Forum for Science, Industry and Business

Sponsored by:     3M 
Search our Site:

 

Plant Soybean Early to Increase Yield

04.02.2009
New research shows that early planting does increase soybean yield, but can vary by year and cultivar choice.

Over the past decade, two-thirds of Indiana growers have shifted to planting their soybean crop earlier because they believe that earlier planting increases yield.

Planting date is probably one of the most important yet least expensive management decisions that significantly affects soybean yield. Few scientists, however, have studied the effect of early-planting dates on soybean yield components and the impact of early planting on seed composition.

To answer this question, Andrew P. Robinson and colleagues at Purdue University conducted a 2-year (2006-2007) study at West Lafayette, IN. The research was supported by the Indiana Soybean Alliance and the Indiana Crop Improvement Association.

Three soybean cultivars were planted approximately every 2 weeks starting in late March and ending in early June. Detailed measurements of soybean yield components (pod number, seeds per pod, and seed mass), nodes, and reproductive nodes were counted by hand just before harvest. Oil and protein concentrations were determined by near-infrared reflectance spectroscopy.

A recent article in the January-February 2009 issue of Agronomy Journal gives detailed results from this study. This research was presented at the American Society of Agronomy annual meetings in October 2008 at Houston, TX, and at the American Seed Trade Association, Corn, Sorghum, and Soybean annual meetings in December 2007 at Chicago, IL.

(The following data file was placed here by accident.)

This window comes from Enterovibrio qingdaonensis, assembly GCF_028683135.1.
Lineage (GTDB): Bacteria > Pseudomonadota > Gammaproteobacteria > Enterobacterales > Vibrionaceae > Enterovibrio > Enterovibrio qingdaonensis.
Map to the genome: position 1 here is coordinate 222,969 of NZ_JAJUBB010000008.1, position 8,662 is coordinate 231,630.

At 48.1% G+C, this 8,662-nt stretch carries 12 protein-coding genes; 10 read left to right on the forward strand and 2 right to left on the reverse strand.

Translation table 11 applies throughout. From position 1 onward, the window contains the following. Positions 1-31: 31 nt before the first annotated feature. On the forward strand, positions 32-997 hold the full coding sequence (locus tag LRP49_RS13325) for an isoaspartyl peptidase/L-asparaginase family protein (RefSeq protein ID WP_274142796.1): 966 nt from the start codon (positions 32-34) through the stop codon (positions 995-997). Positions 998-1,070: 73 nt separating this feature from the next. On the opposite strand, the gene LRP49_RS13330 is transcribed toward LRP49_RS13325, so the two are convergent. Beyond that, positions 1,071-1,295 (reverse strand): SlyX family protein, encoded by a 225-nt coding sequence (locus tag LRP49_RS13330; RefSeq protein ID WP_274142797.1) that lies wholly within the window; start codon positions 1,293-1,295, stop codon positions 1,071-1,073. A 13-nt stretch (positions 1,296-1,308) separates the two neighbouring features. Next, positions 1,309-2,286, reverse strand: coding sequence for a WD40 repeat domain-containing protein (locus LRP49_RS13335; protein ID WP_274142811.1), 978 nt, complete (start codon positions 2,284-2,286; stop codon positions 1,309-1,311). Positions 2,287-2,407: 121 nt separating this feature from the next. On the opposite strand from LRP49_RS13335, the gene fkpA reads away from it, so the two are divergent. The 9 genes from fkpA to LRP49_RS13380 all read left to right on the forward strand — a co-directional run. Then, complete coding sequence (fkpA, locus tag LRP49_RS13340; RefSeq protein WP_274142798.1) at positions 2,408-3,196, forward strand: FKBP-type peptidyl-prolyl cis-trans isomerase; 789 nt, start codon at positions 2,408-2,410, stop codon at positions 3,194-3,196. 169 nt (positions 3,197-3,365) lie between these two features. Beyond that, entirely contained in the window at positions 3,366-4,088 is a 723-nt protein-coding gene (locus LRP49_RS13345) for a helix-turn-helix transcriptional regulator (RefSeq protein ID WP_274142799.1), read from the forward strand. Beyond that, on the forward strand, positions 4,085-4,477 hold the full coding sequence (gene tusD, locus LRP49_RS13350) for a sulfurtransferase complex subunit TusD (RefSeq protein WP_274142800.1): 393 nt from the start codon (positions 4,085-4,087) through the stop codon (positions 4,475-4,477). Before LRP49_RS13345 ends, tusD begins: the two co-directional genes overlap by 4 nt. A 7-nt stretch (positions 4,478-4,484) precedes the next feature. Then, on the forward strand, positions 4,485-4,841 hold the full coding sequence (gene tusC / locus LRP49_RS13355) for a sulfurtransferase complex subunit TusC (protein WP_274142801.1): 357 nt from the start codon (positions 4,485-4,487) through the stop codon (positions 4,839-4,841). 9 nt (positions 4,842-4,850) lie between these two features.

"The research found that yield was consistently the highest when planting from April to early May," comments Robinson.

Pods-per-square-meter were a good indicator of yield potential of early planted soybean, whereas seed mass was a good indicator of late-planted (late-May and early-June) soybean. Oil concentration was higher at early plantings and protein concentration was higher at late planting dates. As the temperature increased during R6 soybean growth stage (full seed) oil concentration increased and protein concentration decreased.

"Our research shows that early planting does increase yield, but can vary by year and cultivar choice. Our research also suggests that early planting may lead to increased oil concentration of Midwest soybean. However, early planting may not be for everyone," warns Robinson. "Further research is needed to quantify the impact early planting has on seed quality."